SDKMan - Swapping JDK made simple
I’ve decided to not only write blogs but also small snippets, here comes the first one.
SDKMan is a tool to install, set and swap JDK.
SDKMan actually supports more than the Java JDK, among supported tooling is Java, Groovy, Scala, Kotlin and Ceylon. Ant, Gradle, Grails, Maven, SBT, Spark, Spring Boot, Vert.x and many others also supported.
It’s written in Bash, only requires curl & zip/unzip.
So what SDKMan simplifies is
- Installation of different JDKs, Gradle versions and so on
- Swapping between JDKs
- Allowing local (by folder basis) JDK-versions
We start by installation
If you need a more detailed guide go to this page.
$ curl -s \"https://get.sdkman.io\" | bash
$ source \"$HOME/.sdkman/bin/sdkman-init.sh\"
$sdk version - should return something along
$sdk install java|Installs the latest stable version of Java JDK|
|Install specific version|
$sdk install scala 2.12.1|Install scala 2.12.1|
|Install local version|
$sdk install groovy 3.0.0-SNAPSHOT /path/to/groovy-3.0.0-SNAPSHOT|Installs a JDK you have locally to the SDKMan. The version name must be unique!|
$sdk uninstall scala 2.11.6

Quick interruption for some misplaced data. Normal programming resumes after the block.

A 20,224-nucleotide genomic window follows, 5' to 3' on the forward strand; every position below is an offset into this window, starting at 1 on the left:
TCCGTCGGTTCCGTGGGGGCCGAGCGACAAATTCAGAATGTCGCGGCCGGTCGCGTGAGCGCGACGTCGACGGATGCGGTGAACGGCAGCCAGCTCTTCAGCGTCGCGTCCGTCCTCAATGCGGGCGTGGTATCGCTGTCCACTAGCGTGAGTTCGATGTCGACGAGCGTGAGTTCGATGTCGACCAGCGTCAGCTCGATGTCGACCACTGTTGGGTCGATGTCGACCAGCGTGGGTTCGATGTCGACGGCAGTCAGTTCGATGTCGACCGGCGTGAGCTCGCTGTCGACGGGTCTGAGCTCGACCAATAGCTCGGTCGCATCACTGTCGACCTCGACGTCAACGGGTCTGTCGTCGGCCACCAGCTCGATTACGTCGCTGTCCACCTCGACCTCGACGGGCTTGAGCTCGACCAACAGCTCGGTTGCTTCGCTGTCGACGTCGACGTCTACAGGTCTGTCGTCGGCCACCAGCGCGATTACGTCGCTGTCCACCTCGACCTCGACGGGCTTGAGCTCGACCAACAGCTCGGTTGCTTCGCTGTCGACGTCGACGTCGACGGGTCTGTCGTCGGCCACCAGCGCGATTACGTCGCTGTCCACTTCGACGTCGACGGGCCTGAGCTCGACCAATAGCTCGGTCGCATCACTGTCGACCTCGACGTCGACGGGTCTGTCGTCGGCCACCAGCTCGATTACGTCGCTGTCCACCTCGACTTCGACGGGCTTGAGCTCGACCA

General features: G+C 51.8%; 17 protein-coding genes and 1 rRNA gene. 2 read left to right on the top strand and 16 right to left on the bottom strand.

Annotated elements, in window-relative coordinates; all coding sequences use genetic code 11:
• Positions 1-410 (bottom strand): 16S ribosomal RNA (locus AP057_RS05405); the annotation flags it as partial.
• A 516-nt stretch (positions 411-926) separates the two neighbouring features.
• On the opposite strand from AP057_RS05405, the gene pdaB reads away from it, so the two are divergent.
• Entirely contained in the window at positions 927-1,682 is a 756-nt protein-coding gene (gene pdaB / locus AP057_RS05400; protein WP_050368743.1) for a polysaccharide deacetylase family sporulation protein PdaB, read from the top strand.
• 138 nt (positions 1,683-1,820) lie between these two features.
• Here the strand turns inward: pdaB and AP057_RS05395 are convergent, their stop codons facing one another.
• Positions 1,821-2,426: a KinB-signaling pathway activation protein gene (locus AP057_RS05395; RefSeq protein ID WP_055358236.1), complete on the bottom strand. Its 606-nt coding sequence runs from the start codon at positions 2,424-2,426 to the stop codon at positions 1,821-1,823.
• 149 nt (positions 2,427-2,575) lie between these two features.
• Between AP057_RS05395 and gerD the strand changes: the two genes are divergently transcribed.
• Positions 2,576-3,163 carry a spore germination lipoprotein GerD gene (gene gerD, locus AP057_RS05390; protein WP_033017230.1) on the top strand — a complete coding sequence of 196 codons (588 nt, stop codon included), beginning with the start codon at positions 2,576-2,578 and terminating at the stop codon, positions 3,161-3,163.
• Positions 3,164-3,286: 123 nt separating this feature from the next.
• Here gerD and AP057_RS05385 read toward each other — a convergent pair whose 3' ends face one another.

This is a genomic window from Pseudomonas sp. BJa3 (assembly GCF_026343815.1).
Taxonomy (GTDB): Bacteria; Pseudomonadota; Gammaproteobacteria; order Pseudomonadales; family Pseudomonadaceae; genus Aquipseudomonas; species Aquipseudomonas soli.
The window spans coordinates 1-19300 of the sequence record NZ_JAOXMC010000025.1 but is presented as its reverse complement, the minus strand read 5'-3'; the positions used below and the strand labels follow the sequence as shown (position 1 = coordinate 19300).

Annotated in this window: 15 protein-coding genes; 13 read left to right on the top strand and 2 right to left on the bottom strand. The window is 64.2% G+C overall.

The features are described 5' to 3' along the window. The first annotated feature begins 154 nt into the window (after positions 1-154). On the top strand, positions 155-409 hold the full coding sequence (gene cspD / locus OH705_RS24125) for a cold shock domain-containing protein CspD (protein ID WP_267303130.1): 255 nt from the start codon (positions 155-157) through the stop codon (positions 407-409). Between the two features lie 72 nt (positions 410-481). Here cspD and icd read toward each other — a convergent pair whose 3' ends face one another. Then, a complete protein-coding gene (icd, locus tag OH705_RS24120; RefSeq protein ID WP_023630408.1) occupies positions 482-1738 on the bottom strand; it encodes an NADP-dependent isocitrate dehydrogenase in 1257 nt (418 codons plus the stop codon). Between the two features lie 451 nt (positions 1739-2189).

$sdk list java|Lists all java candidates that are installable through SDKMan|
$sdk use scala 2.12.1|Use the version said, this only changes the current shell|
$sdk default scala 2.11.1|Changes version for all subsequent shells|
$sdk current|Lists all currently selected versions|
Remember to point your JDK to the
./sdkman/candidates/java/current path. Do the same for your IDE, such as IntelliJ-IDEA.
I’ve got different projects where I need to use different java versions. In one project I need JDK 14 to include
jpackage and another one I’m forced to use JDK 8 (legacy system), to swap between these has never been simpler!
jEnv is a great alternative. According to some more JDK versions exists (haven’t checked myself), but overall it seems that SDKMan is the preferred alternative.
Looking at GitHub one can clearly see that SDKMan is more popular, both by stars, latest commit and forks - which should be a decent enough to make a choice.
One thing I’ve learned both through work and my personal projects is that often it’s better to make an non-optimal decision rather than trying to find the perfect solution, because diving into the pile of research to perfection will take much more time than just getting started.